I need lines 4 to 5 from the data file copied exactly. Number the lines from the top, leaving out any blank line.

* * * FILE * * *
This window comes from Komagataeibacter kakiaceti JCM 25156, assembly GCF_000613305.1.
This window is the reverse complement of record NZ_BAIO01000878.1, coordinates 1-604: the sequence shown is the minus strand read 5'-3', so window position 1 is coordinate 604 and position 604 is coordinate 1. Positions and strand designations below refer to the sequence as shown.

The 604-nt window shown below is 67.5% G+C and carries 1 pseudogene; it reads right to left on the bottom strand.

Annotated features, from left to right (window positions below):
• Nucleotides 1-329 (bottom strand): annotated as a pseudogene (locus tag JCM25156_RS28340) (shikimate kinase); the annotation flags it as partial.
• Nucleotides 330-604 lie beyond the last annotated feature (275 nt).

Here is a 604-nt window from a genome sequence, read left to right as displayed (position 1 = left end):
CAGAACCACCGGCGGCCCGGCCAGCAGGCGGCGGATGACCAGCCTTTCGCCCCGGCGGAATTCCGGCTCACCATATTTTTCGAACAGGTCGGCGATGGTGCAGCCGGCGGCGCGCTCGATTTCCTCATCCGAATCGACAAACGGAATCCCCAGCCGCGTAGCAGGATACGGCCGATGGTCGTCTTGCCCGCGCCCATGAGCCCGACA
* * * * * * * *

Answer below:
Annotated features, from left to right (window positions below):
• Nucleotides 1-329 (bottom strand): annotated as a pseudogene (locus tag JCM25156_RS28340) (shikimate kinase); the annotation flags it as partial.